New hyperlocal content aggregator Everyblock has launched in New York, Chicago and San Francisco. By bringing together locally oriented blogs, reviews and images, it joins the ranks of outside.in, Placeblogger and (more recently) Topix.
Specifically, it scrapes and supplies geotagged Flickr images, reviews from Yelp, and lost and found items from Craigslist. But it also attempts to differentiate itself with more specific and unique data feeds from government sources such as liquor licenses, restaurant inspections and crime reports.
As TechCrunch points out, this unique blend of features allows you to “check out a map of all photos taken recently in Downtown San Francisco, a list of the vehicles stolen in Chicago, or even a log of the graffiti recently cleaned up in Brooklyn.”
The actual profile of users who will be interested in this combination of features — and how great in number this user set proves to be — is yet to be seen. People looking to visit or move to an area come to mind, and for that reason it could make sense as a component to real estate search (look for the company to “widgetize” the product in the future, in order to live in other places such as Zillow or StreetAdvisor).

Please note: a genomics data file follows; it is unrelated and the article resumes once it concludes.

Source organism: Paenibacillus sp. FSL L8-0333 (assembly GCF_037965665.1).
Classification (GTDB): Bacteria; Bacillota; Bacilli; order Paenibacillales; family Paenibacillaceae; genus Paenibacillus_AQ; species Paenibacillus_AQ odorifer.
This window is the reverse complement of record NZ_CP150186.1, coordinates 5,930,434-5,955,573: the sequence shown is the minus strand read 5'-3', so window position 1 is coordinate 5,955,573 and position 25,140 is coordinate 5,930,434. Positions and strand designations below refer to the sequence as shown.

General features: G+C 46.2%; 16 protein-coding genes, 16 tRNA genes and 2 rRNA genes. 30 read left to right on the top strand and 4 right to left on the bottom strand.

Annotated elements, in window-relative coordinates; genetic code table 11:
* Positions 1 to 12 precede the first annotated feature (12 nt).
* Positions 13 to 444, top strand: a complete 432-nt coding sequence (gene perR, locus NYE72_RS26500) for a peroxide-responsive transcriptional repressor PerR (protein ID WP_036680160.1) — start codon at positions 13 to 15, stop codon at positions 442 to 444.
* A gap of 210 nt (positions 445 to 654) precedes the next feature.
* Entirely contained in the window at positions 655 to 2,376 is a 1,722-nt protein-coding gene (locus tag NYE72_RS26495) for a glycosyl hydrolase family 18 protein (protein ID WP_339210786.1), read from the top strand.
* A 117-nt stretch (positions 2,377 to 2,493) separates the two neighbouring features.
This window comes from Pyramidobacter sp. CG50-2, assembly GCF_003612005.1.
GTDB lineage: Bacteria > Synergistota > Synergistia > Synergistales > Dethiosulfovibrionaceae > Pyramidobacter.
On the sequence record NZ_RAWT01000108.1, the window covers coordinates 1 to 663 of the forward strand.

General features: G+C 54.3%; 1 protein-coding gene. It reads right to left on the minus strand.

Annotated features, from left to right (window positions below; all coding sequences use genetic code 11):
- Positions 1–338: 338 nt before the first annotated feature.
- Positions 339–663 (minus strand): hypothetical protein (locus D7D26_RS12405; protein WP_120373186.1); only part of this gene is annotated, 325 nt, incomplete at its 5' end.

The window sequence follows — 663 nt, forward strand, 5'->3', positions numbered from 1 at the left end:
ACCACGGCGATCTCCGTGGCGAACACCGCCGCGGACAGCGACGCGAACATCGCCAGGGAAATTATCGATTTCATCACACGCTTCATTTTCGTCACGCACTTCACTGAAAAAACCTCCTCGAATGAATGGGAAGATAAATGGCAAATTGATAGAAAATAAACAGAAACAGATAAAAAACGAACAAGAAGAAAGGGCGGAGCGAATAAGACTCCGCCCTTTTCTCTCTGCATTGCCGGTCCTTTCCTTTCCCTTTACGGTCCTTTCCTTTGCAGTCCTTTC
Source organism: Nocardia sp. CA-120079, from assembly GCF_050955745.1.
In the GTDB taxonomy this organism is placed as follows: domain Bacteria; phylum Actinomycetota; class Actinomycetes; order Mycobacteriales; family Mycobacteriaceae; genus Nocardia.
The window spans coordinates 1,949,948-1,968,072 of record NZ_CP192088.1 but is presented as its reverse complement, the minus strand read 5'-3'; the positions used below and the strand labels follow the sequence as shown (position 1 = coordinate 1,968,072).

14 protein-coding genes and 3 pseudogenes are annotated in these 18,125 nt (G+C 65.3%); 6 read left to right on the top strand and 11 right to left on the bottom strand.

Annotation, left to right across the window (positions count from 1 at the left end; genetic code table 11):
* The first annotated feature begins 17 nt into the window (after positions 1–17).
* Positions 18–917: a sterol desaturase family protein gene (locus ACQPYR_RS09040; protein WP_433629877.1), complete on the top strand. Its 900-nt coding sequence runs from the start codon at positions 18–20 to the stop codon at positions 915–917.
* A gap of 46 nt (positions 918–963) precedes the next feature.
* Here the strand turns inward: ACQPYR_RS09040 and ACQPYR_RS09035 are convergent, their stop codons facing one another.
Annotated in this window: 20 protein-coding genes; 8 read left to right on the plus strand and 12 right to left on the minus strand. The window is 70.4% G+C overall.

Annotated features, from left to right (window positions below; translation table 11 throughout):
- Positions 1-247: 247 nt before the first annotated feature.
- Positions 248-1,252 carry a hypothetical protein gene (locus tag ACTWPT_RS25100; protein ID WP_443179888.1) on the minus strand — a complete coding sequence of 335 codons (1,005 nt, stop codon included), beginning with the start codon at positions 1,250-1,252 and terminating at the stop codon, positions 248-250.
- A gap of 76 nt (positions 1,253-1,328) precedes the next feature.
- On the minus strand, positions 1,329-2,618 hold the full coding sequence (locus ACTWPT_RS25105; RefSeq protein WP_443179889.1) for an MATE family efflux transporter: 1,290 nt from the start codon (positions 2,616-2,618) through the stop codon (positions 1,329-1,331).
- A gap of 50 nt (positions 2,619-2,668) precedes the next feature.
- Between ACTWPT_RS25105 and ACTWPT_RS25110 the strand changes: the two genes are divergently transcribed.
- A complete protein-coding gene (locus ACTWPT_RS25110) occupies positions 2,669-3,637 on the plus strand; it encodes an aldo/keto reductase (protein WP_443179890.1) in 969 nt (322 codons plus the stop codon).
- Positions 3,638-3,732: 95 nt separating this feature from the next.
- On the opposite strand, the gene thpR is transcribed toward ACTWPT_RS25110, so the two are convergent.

For now, the unique feed availability and differentiation strategy is interesting and arguably necessary in a field of hyper-local search destinations that is somewhat crowded. And if you like what you see, the site offers neighborhood-specific RSS feeds so you can keep tabs on stolen vehicles, lost and found items, and liquor license transfers in your area.
The company comes to us care of a $1.1 million grant from the Knight Foundation whose “News Challenge” awards companies that create unique ways to deliver local news.